[secdir] Secdir review of draft-ietf-v6ops-reducing-ra-energy-consumption-02

Yaron Sheffer <yaronf.ietf@gmail.com> Fri, 16 October 2015 16:19 UTC

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From: Yaron Sheffer <yaronf.ietf@gmail.com>
To: IETF Security Directorate <secdir@ietf.org>, iesg@ietf.org, draft-ietf-v6ops-reducing-ra-energy-consumption.all@tools.ietf.org
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Date: Fri, 16 Oct 2015 19:19:43 +0300
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Subject: [secdir] Secdir review of draft-ietf-v6ops-reducing-ra-energy-consumption-02
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I have reviewed this document as part of the security directorate's ongoing effort to review all IETF documents being processed by the IESG. These comments were written primarily for the benefit of the security area directors.  Document editors and WG chairs should treat these comments just like any other last call comments.

This document contains device-side and network-side recommendations aimed at reducing the number of IPv6 Router Advertisements, so that battery-powered devices are not badly affected by them. The document is short and well-written.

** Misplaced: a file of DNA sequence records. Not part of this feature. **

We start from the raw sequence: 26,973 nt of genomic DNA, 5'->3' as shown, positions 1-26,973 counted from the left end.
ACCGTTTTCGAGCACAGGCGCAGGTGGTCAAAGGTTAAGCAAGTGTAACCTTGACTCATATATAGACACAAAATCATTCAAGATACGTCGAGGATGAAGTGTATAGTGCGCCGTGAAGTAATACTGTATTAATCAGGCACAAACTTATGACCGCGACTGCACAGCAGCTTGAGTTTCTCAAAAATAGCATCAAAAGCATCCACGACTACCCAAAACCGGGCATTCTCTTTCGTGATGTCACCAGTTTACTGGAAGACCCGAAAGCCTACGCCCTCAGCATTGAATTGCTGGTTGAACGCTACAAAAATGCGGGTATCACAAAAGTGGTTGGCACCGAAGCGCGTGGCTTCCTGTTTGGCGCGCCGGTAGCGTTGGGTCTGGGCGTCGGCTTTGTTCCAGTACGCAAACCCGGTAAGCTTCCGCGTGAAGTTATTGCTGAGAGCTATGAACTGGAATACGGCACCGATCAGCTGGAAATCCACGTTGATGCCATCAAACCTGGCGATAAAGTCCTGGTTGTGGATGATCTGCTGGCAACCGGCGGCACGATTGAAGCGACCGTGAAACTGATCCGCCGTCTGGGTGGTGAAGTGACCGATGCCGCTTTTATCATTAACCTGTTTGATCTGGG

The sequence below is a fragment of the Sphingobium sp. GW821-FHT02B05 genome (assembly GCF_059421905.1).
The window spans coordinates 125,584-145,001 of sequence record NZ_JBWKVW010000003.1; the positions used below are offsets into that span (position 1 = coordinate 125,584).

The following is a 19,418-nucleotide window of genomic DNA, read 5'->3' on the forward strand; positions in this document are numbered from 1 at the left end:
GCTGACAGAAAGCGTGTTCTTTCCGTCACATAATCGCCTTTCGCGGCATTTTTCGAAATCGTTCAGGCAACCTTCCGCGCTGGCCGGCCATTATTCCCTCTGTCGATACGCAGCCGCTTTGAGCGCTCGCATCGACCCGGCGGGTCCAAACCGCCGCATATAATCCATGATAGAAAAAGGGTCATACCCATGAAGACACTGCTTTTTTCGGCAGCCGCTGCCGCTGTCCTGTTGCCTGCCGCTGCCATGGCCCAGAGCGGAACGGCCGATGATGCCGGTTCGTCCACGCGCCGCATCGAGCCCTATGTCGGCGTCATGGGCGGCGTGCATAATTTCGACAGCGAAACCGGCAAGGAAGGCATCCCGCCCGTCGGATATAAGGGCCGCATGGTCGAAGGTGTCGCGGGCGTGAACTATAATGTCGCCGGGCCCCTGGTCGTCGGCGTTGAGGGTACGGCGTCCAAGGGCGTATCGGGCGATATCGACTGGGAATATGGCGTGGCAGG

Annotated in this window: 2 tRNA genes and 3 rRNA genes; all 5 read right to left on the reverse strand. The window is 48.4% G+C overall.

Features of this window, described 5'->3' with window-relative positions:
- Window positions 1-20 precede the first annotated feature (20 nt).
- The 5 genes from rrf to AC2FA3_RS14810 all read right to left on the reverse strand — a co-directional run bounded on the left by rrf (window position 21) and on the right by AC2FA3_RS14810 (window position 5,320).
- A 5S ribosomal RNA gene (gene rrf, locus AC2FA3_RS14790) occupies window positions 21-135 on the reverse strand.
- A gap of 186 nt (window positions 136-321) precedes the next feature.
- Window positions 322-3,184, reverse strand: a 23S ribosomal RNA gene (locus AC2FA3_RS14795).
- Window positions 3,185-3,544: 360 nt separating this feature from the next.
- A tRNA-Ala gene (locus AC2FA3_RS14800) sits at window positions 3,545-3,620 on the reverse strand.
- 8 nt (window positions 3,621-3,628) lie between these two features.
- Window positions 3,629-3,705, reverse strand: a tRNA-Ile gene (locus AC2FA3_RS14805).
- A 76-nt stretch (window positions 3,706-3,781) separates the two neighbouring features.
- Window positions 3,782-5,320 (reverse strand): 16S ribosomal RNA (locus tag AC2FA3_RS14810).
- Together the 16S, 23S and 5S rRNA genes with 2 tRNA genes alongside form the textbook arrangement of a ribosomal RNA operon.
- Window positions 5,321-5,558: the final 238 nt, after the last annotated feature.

The document is ready to be published, with a few minor issues.


- My main issue with the document is that it describes a situation that's broken on both the network and the device side. It then proposes to change both sides, but it seems to me that we are now at a "local minimum". Given the existing network, there is no motivation for devices to change. And given the existing devices, there is no motivation for networks to change. I would suggest to propose a transition strategy that will get us there without assuming that all networks and all devices will magically start doing "the right thing" all at the same time. For example, during the transition period devices SHOULD allow to configure certain networks for the old behavior, and other networks for the new one. Or maybe devices can detect the network's behavior automatically.

- Sec. 5.1 suggests to prefer certain Router Solicitations on the network side, so I would expect Sec. 5.2. to recommend that devices should use exactly those Solicitations.

- The term "appropriate countermeasures" is not very useful when recommending security solutions. Do you have any examples? Router configurations? IPS devices? Legal actions? :-)

- Can you add something about whether your proposal increases or decreases the risk of malicious hosts bricking a device (or a router?) by sending a RA with incorrect information?